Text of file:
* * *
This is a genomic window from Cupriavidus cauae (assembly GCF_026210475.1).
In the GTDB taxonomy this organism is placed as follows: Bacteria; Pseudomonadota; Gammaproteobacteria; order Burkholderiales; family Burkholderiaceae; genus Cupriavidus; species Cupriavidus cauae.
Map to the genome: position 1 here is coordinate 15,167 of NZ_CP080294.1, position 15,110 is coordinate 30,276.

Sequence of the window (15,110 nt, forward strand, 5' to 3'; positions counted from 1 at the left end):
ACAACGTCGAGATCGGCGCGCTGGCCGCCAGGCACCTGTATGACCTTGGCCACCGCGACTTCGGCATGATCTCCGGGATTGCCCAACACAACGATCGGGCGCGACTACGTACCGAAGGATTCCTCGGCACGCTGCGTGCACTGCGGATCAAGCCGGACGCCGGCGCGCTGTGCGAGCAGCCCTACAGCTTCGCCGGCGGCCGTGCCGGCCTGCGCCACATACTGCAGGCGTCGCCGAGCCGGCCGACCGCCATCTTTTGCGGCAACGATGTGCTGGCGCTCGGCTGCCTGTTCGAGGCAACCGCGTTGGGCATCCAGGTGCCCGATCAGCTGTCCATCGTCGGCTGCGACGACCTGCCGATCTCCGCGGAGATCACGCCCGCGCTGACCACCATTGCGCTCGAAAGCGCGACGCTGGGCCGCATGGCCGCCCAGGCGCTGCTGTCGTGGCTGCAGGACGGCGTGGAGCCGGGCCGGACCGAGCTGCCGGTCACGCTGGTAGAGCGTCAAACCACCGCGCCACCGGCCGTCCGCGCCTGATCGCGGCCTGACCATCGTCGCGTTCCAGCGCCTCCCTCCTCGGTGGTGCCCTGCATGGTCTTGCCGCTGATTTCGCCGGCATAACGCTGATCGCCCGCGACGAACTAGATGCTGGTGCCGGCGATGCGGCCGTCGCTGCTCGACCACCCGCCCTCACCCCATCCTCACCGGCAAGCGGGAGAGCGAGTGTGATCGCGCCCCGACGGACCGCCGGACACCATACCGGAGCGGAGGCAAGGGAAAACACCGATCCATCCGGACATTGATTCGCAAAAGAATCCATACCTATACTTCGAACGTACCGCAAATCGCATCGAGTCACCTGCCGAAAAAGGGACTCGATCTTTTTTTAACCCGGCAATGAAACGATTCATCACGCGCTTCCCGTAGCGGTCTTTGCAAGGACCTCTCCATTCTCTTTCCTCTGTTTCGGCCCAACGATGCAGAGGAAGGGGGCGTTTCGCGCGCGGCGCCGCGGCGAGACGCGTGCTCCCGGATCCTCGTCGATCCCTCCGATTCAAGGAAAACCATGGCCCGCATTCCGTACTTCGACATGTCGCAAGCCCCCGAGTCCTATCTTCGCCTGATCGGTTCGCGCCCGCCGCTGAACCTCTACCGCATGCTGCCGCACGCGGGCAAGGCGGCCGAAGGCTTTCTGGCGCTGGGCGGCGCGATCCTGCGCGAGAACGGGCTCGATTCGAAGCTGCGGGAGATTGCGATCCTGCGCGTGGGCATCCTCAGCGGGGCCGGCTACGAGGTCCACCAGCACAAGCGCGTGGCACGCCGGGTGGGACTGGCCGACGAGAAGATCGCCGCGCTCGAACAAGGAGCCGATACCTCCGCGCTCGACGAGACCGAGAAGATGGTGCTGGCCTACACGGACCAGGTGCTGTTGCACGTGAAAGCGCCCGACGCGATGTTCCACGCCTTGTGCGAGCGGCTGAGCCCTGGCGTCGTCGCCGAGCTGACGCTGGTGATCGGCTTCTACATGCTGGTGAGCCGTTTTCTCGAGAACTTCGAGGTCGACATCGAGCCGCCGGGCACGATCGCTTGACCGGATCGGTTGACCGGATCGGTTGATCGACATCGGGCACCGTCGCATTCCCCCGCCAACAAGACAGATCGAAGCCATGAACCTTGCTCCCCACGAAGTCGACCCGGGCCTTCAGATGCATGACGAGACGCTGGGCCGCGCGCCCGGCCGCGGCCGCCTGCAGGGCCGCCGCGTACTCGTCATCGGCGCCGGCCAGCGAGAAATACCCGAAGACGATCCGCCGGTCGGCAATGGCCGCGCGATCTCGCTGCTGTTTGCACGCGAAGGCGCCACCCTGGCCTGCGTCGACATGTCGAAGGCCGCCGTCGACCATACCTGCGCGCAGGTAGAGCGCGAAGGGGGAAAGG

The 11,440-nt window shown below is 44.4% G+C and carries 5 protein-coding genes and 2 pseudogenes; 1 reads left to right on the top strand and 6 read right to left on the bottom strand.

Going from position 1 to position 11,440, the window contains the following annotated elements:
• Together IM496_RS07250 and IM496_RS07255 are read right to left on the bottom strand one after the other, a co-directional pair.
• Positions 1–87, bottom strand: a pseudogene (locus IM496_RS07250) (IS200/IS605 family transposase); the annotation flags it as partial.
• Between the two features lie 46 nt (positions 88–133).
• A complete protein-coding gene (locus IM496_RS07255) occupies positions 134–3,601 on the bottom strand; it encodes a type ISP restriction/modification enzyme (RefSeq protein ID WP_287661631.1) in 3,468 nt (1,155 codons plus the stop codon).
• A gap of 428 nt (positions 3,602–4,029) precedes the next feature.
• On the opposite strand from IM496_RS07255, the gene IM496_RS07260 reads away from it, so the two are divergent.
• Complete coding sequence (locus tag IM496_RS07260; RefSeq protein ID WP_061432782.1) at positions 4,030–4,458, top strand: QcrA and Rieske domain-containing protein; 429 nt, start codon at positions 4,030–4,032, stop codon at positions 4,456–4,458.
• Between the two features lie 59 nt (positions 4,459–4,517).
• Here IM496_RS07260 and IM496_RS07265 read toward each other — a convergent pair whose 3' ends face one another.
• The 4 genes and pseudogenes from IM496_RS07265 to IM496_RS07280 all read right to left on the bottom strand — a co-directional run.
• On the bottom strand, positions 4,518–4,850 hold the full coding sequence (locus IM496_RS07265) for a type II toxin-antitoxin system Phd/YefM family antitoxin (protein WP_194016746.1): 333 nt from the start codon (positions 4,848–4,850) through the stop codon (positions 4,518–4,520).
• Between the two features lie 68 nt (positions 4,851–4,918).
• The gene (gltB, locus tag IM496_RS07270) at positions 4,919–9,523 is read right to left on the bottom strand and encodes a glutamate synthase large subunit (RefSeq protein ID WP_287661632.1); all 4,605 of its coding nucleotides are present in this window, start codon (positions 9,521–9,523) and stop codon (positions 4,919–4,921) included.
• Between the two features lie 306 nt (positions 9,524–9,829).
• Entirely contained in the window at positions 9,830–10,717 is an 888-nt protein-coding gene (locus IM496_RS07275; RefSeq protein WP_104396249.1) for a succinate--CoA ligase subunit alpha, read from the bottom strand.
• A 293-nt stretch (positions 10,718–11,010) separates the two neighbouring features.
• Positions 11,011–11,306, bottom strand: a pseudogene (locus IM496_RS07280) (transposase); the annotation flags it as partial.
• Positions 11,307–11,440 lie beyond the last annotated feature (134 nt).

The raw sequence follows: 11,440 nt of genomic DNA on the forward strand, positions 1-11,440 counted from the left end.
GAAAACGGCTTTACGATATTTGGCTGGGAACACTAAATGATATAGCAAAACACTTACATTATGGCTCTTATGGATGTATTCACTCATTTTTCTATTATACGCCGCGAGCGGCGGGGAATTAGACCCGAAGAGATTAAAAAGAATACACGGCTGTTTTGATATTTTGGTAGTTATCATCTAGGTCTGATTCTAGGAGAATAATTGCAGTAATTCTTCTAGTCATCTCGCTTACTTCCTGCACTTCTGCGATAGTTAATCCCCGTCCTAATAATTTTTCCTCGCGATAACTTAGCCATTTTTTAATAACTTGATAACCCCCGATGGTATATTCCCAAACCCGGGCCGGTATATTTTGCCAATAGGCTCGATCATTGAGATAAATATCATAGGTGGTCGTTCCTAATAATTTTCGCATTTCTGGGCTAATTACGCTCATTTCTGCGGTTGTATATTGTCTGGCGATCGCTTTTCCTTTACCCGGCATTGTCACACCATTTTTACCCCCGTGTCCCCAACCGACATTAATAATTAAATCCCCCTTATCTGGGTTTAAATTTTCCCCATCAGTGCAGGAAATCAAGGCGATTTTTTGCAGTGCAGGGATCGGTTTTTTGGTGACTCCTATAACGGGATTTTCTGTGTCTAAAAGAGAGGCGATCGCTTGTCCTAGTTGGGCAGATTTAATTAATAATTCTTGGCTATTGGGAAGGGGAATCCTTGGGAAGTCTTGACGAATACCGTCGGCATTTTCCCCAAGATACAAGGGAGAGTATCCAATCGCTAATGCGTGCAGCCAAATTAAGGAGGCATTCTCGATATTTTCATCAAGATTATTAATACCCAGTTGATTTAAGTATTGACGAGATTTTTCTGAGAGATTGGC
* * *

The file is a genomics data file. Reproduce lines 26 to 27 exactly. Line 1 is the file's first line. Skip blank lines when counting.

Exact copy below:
The raw sequence follows: 11,440 nt of genomic DNA on the forward strand, positions 1-11,440 counted from the left end.
GAAAACGGCTTTACGATATTTGGCTGGGAACACTAAATGATATAGCAAAACACTTACATTATGGCTCTTATGGATGTATTCACTCATTTTTCTATTATACGCCGCGAGCGGCGGGGAATTAGACCCGAAGAGATTAAAAAGAATACACGGCTGTTTTGATATTTTGGTAGTTATCATCTAGGTCTGATTCTAGGAGAATAATTGCAGTAATTCTTCTAGTCATCTCGCTTACTTCCTGCACTTCTGCGATAGTTAATCCCCGTCCTAATAATTTTTCCTCGCGATAACTTAGCCATTTTTTAATAACTTGATAACCCCCGATGGTATATTCCCAAACCCGGGCCGGTATATTTTGCCAATAGGCTCGATCATTGAGATAAATATCATAGGTGGTCGTTCCTAATAATTTTCGCATTTCTGGGCTAATTACGCTCATTTCTGCGGTTGTATATTGTCTGGCGATCGCTTTTCCTTTACCCGGCATTGTCACACCATTTTTACCCCCGTGTCCCCAACCGACATTAATAATTAAATCCCCCTTATCTGGGTTTAAATTTTCCCCATCAGTGCAGGAAATCAAGGCGATTTTTTGCAGTGCAGGGATCGGTTTTTTGGTGACTCCTATAACGGGATTTTCTGTGTCTAAAAGAGAGGCGATCGCTTGTCCTAGTTGGGCAGATTTAATTAATAATTCTTGGCTATTGGGAAGGGGAATCCTTGGGAAGTCTTGACGAATACCGTCGGCATTTTCCCCAAGATACAAGGGAGAGTATCCAATCGCTAATGCGTGCAGCCAAATTAAGGAGGCATTCTCGATATTTTCATCAAGATTATTAATACCCAGTTGATTTAAGTATTGACGAGATTTTTCTGAGAGATTGGC